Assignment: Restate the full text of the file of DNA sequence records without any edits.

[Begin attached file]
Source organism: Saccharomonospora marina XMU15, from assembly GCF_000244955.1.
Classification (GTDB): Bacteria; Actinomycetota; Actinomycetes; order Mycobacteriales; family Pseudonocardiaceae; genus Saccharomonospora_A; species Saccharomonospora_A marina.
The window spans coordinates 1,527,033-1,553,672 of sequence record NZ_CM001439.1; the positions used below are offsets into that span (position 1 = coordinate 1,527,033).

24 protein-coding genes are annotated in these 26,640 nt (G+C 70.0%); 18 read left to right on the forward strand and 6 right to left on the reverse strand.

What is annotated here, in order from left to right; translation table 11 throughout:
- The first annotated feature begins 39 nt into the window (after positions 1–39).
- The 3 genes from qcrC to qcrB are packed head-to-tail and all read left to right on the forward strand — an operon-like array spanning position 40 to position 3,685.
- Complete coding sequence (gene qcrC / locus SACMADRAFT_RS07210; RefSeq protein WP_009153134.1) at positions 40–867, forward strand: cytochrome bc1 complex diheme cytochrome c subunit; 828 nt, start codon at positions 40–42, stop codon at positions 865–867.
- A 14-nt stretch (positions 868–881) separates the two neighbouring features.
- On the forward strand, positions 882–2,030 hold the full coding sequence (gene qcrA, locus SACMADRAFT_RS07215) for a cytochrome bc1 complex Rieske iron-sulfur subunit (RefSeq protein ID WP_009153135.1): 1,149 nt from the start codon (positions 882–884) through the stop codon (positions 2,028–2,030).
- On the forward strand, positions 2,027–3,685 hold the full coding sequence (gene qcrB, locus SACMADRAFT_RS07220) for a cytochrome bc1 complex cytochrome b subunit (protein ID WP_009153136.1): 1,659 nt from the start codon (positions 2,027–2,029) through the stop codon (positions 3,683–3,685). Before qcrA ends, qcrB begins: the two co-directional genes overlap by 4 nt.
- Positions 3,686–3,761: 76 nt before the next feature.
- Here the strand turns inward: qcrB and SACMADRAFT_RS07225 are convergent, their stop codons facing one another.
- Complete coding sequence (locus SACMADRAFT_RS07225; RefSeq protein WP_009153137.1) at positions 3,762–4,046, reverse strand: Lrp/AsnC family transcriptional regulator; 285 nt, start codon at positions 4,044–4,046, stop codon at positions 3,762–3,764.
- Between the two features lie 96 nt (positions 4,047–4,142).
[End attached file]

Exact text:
Source organism: Saccharomonospora marina XMU15, from assembly GCF_000244955.1.
Classification (GTDB): Bacteria; Actinomycetota; Actinomycetes; order Mycobacteriales; family Pseudonocardiaceae; genus Saccharomonospora_A; species Saccharomonospora_A marina.
The window spans coordinates 1,527,033-1,553,672 of sequence record NZ_CM001439.1; the positions used below are offsets into that span (position 1 = coordinate 1,527,033).

24 protein-coding genes are annotated in these 26,640 nt (G+C 70.0%); 18 read left to right on the forward strand and 6 right to left on the reverse strand.

What is annotated here, in order from left to right; translation table 11 throughout:
- The first annotated feature begins 39 nt into the window (after positions 1–39).
- The 3 genes from qcrC to qcrB are packed head-to-tail and all read left to right on the forward strand — an operon-like array spanning position 40 to position 3,685.
- Complete coding sequence (gene qcrC / locus SACMADRAFT_RS07210; RefSeq protein WP_009153134.1) at positions 40–867, forward strand: cytochrome bc1 complex diheme cytochrome c subunit; 828 nt, start codon at positions 40–42, stop codon at positions 865–867.
- A 14-nt stretch (positions 868–881) separates the two neighbouring features.
- On the forward strand, positions 882–2,030 hold the full coding sequence (gene qcrA, locus SACMADRAFT_RS07215) for a cytochrome bc1 complex Rieske iron-sulfur subunit (RefSeq protein ID WP_009153135.1): 1,149 nt from the start codon (positions 882–884) through the stop codon (positions 2,028–2,030).
- On the forward strand, positions 2,027–3,685 hold the full coding sequence (gene qcrB, locus SACMADRAFT_RS07220) for a cytochrome bc1 complex cytochrome b subunit (protein ID WP_009153136.1): 1,659 nt from the start codon (positions 2,027–2,029) through the stop codon (positions 3,683–3,685). Before qcrA ends, qcrB begins: the two co-directional genes overlap by 4 nt.
- Positions 3,686–3,761: 76 nt before the next feature.
- Here the strand turns inward: qcrB and SACMADRAFT_RS07225 are convergent, their stop codons facing one another.
- Complete coding sequence (locus SACMADRAFT_RS07225; RefSeq protein WP_009153137.1) at positions 3,762–4,046, reverse strand: Lrp/AsnC family transcriptional regulator; 285 nt, start codon at positions 4,044–4,046, stop codon at positions 3,762–3,764.
- Between the two features lie 96 nt (positions 4,047–4,142).